Iran: Treatment by Iranian authorities of relatives of persons who have left Iran and claimed refugee status, including former members of the Bureau of National Security and Intelligence (SAVAK), of a Fedayeen organization, or opposition protestors
|Publisher||Canada: Immigration and Refugee Board of Canada|
|Author||Research Directorate, Immigration and Refugee Board of Canada, Ottawa|
|Publication Date||4 January 2010|
|Citation / Document Symbol||IRN103327.E|
|Cite as||Canada: Immigration and Refugee Board of Canada, Iran: Treatment by Iranian authorities of relatives of persons who have left Iran and claimed refugee status, including former members of the Bureau of National Security and Intelligence (SAVAK), of a Fedayeen organization, or opposition protestors, 4 January 2010, IRN103327.E, available at: http://www.refworld.org/docid/4b7cee7fc.html [accessed 1 February 2015]|
|Disclaimer||This is not a UNHCR publication. UNHCR is not responsible for, nor does it necessarily endorse, its content. Any views expressed are solely those of the author or publisher and do not necessarily reflect those of UNHCR, the United Nations or its Member States.|
Information about the treatment of relatives of Iranians who have claimed refugee status was scarce among the sources consulted by the Research Directorate within the time constraints of this Response.
In a telephone interview with the Research Directorate on 16 December 2009, the executive director of the Iran Human Rights Documentation Center (IHRDC), an organization based in the United States (US) which aims to document the human rights situation in Iran since the 1979 revolution (IHRDC n.d.), stated that whether relatives in Iran are targeted is "more an issue of dissent and criticism," and depends on whether the refugees continue their activities outside Iran (IHRDC 16 Dec. 2009). In a telephone interview with the Research Directorate on 22 December 2009, a professor of political science at York University similarly stated that authorities will selectively target the relatives of some dissidents who are active outside Iran. The Executive Director of the IHRDC stated that relatives who are targeted typically face the threat of being called into local police or intelligence offices; in cases of a more active dissident, the relatives can face more serious consequences, such as having family possessions or property confiscated by the government (IHRDC 16 Dec. 2009).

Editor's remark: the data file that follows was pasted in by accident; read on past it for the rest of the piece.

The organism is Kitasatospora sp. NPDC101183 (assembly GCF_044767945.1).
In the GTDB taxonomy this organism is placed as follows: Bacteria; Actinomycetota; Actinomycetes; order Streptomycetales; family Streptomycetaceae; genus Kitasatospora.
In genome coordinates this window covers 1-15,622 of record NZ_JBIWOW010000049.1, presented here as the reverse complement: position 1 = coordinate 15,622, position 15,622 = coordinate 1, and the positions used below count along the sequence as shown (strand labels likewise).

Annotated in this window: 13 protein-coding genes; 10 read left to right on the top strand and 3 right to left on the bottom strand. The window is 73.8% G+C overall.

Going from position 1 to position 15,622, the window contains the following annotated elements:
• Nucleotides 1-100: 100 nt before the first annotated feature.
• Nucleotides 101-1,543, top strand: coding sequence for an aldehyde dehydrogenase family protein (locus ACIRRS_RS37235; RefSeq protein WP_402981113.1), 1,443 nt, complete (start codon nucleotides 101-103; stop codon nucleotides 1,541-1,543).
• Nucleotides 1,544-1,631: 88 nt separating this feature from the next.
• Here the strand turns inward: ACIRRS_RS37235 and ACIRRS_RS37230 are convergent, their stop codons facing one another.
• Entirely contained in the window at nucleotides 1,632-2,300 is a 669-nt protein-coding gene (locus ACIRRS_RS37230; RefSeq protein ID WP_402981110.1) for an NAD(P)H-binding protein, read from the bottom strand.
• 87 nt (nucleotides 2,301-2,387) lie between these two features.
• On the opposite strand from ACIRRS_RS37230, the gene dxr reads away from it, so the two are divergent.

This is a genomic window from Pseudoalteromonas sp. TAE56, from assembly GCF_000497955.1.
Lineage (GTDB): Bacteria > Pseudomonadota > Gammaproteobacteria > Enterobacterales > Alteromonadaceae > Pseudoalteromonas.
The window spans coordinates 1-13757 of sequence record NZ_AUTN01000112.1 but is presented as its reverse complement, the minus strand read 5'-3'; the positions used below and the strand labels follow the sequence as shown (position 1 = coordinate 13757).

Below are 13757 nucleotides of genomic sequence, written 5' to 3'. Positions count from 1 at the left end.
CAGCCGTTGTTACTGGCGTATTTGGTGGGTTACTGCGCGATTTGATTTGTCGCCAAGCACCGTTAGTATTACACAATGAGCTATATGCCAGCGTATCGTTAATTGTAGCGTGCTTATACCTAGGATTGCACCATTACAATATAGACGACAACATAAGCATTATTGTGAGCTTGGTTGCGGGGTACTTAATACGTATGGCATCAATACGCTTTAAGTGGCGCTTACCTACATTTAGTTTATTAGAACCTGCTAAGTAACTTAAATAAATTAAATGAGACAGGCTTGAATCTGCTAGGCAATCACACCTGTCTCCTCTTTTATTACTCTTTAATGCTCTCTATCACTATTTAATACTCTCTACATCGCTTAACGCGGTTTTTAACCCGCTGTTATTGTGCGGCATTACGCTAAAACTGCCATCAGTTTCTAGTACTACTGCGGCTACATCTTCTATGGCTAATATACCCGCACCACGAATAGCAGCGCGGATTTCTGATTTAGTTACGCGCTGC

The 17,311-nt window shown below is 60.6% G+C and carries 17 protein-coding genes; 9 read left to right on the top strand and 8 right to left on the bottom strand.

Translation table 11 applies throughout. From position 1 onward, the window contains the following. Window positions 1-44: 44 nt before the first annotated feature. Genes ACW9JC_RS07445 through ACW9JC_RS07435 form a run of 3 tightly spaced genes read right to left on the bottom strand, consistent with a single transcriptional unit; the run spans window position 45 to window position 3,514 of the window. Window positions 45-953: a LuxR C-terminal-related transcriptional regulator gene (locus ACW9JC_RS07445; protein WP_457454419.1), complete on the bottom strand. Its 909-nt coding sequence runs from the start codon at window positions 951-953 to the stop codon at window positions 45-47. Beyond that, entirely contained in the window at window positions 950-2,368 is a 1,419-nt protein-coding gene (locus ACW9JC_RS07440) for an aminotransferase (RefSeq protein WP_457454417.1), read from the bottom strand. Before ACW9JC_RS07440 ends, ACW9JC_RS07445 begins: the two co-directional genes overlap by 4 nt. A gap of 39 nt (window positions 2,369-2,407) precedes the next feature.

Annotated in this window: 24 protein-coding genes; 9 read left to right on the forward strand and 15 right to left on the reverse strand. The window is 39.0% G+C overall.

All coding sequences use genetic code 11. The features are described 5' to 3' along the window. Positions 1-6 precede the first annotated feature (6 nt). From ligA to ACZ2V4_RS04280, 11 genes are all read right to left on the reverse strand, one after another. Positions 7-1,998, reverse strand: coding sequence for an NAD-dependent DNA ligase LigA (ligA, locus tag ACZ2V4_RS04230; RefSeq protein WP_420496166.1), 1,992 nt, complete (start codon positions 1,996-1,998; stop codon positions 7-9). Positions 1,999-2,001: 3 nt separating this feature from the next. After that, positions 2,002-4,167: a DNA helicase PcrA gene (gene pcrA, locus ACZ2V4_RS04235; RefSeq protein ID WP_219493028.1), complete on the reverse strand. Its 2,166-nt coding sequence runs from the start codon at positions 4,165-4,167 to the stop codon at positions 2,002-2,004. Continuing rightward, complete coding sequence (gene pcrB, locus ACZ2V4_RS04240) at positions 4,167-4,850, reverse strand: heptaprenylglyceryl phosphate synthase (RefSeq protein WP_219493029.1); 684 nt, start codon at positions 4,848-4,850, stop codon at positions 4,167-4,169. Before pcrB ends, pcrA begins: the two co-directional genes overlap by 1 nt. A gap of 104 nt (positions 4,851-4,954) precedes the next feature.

In 9 December 2009 correspondence with the Research Directorate, the director of the International Campaign for Human Rights in Iran (ICHRI), an organization based in New York and Hamburg that supports Iranian human rights activists (ICHRI 5 Jan. 2009), stated that whether relatives are targeted by authorities
... depends on the nature of activities of the person who left Iran and how much the Iranian government is sensitive to those activities. In general, the Iranian intelligence and security forces target the families of activists and dissidents as a means to force them to end their activities. Interviewing former detainees, we routinely hear that interrogators threaten to harm or detain family members of the detainees if they do not cooperate or make false confessions.
The Director of the ICHRI noted that there have been several cases where family members were detained to exert pressure on activists and dissidents (ICHRI 9 Dec. 2009). The Professor of Political Science was also aware of cases where relatives of dissidents were detained, but also stated that it is "not typical" (22 Dec. 2009). In 9 December 2009 correspondence with the Research Directorate, the President of the Foundation for Democracy in Iran (FDI), a US not-for-profit human rights organization (FDI n.d.), stated that family members of protesters who have left Iran have experienced "harassment."
Media sources report cases where family members in Iran received threats by authorities because of the activities of their relatives (NPR 5 May 2008; The Wall Street Journal 4 Dec. 2009). National Public Radio (NPR) reports that in 2007, an Iranian activist who fled Iran after receiving a death sentence and subsequently worked as a Persian language radio broadcaster in Washington, DC, quit her job because her family in Iran had received threats (5 May 2008). The Wall Street Journal conducted interviews with approximately 90 Iranians abroad, including students, housewives, doctors, lawyers and businesspeople, and found that "dozens" of those who criticized Iran on Facebook or Twitter said that their relatives in Iran were questioned or temporarily detained because of their activities (4 Dec. 2009). The Wall Street Journal also reports that a prominent human rights lawyer in Iran stated that prior to the summer of 2009 she did not believe that the Iranian government threatened Iranians abroad or their families back in Iran (4 Dec. 2009). However, since that time, she noted, "' ... the cases are too many to count. Every day I get phone calls and visits from people who are being harassed and threatened' because of relatives' activities abroad" (The Wall Street Journal 4 Dec. 2009).
The Bureau of National Security and Intelligence (SAVAK)